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Details for Aerospace Engineering and Operations Technicians


Operate, install, calibrate, and maintain integrated computer/communications systems consoles, simulators, and other data acquisition, test, and measurement instruments and equipment to launch, track, position, and evaluate air and space vehicles. May record and interpret test data.


  • Adjust, repair or replace faulty components of test setups and equipment.
  • Construct and maintain test facilities for aircraft parts and systems, according to specifications.
  • Fabricate and install parts and systems to be tested in test equipment, using hand tools, power tools, and test instruments.
  • Identify required data, data acquisition plans and test parameters, setting up equipment to conform to these specifications.
  • Inspect, diagnose, maintain, and operate test setups and equipment to detect malfunctions.
  • Operate and calibrate computer systems and devices to comply with test requirements and to perform data acquisition and analysis.
  • Test aircraft systems under simulated operational conditions, performing systems readiness tests and pre- and post-operational checkouts, to establish design or fabrication parameters.
  • Confer with engineering personnel regarding details and implications of test procedures and results.
  • Exchange cooling system components in various vehicles.
  • Finish vehicle instrumentation and deinstrumentation.
  • Record and interpret test data on parts, assemblies, and mechanisms.


  • Realistic - Realistic occupations frequently involve work activities that include practical, hands-on problems and solutions. They often deal with plants, animals, and real-world materials like wood, tools, and machinery. Many of the occupations require working outside, and do not involve a lot of paperwork or working closely with others.
  • Investigative - Investigative occupations frequently involve working with ideas, and require an extensive amount of thinking. These occupations can involve searching for facts and figuring out problems mentally.
  • Conventional - Conventional occupations frequently involve following set procedures and routines. These occupations can include working with data and details more than with ideas. Usually there is a clear line of authority to follow.

Education, Training, Experience

  • Education - Most of these occupations require a four-year bachelor's degree, but some do not.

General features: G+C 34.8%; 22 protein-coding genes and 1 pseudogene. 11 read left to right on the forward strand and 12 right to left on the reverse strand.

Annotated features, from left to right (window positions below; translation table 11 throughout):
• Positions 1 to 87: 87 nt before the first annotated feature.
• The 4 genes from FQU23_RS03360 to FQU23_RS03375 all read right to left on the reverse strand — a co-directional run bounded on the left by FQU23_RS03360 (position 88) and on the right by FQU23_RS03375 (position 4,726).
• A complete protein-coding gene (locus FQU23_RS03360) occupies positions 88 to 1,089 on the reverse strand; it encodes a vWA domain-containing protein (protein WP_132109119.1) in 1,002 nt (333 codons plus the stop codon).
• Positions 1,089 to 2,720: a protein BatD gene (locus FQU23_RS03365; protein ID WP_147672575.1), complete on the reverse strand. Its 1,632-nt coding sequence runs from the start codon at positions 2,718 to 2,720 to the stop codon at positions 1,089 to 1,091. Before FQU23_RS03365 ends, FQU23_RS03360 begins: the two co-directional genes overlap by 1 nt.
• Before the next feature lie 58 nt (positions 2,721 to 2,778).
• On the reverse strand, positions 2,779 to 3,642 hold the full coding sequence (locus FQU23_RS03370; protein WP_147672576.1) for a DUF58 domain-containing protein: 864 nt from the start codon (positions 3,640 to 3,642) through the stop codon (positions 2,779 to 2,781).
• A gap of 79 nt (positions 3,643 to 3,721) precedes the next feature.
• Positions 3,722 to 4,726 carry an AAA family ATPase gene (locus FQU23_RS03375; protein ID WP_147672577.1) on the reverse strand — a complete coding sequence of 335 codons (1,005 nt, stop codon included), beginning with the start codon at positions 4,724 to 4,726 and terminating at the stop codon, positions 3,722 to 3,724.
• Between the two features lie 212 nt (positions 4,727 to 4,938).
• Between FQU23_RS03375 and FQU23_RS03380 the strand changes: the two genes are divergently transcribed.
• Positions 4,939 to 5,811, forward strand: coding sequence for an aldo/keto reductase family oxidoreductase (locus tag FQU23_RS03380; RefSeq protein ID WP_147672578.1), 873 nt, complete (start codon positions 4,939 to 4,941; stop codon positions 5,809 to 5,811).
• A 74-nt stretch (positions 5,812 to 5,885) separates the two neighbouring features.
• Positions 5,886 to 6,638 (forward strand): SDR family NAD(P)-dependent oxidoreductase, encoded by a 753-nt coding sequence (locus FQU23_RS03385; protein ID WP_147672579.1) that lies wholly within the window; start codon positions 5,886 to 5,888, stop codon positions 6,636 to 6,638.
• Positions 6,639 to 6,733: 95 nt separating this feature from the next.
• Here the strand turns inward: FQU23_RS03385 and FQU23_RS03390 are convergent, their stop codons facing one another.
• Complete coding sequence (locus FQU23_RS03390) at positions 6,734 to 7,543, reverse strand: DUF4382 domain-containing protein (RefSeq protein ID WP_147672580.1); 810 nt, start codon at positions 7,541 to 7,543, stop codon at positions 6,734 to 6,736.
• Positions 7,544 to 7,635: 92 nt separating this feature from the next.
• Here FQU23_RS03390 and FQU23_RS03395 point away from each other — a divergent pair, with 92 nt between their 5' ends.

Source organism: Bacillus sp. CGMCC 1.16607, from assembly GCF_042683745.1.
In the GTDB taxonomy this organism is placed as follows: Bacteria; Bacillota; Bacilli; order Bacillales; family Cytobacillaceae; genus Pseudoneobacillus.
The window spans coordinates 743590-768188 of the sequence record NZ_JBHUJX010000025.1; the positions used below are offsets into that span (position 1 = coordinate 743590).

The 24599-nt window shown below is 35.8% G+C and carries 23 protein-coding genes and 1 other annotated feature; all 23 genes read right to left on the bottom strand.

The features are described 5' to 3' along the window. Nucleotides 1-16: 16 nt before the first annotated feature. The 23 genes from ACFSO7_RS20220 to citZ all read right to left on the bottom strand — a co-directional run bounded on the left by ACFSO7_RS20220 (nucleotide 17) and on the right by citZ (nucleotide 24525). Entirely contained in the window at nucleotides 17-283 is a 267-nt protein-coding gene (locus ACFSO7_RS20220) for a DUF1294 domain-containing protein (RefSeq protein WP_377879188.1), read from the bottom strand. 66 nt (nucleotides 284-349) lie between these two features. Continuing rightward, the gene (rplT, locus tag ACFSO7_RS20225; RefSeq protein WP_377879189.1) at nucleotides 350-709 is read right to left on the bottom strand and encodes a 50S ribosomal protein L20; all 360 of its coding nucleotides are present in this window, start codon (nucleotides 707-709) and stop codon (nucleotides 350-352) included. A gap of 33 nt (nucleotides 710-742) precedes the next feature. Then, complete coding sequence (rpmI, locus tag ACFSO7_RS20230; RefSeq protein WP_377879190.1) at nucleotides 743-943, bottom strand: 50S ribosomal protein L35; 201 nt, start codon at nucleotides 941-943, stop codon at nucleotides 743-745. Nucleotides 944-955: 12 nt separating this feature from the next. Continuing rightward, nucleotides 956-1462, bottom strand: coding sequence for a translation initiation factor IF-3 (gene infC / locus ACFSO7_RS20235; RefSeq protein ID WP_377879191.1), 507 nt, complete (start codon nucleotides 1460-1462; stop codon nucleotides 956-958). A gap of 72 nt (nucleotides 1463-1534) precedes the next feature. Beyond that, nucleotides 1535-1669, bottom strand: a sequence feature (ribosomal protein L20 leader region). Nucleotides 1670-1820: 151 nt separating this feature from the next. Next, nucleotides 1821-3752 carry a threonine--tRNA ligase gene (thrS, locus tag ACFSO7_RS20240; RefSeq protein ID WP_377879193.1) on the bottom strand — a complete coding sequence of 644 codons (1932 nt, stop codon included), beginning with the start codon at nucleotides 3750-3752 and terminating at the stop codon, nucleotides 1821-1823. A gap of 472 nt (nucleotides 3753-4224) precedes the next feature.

• Training - Employees in these occupations usually need several years of work-related experience, on-the-job training, and/or vocational training.
  • Experience - A considerable amount of work-related skill, knowledge, or experience is needed for these occupations. For example, an accountant must complete four years of college and work for several years in accounting to be considered qualified.


  • Administration and Management - Knowledge of business and management principles involved in strategic planning, resource allocation, human resources modeling, leadership technique, production methods, and coordination of people and resources.
  • Mathematics - Knowledge of arithmetic, algebra, geometry, calculus, statistics, and their applications.
  • Production and Processing - Knowledge of raw materials, production processes, quality control, costs, and other techniques for maximizing the effective manufacture and distribution of goods.
  • English Language - Knowledge of the structure and content of the English language including the meaning and spelling of words, rules of composition, and grammar.
  • Mechanical - Knowledge of machines and tools, including their designs, uses, repair, and maintenance.
  • Computers and Electronics - Knowledge of circuit boards, processors, chips, electronic equipment, and computer hardware and software, including applications and programming.
  • Customer and Personal Service - Knowledge of principles and processes for providing customer and personal services. This includes customer needs assessment, meeting quality standards for services, and evaluation of customer satisfaction.
  • Engineering and Technology - Knowledge of the practical application of engineering science and technology. This includes applying principles, techniques, procedures, and equipment to the design and production of various goods and services.


  • Reading Comprehension - Understanding written sentences and paragraphs in work related documents.
  • Active Listening - Giving full attention to what other people are saying, taking time to understand the points being made, asking questions as appropriate, and not interrupting at inappropriate times.
  • Science - Using scientific rules and methods to solve problems.
  • Critical Thinking - Using logic and reasoning to identify the strengths and weaknesses of alternative solutions, conclusions or approaches to problems.
  • Equipment Maintenance - Performing routine maintenance on equipment and determining when and what kind of maintenance is needed.
  • Quality Control Analysis - Conducting tests and inspections of products, services, or processes to evaluate quality or performance.

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Wages for this career
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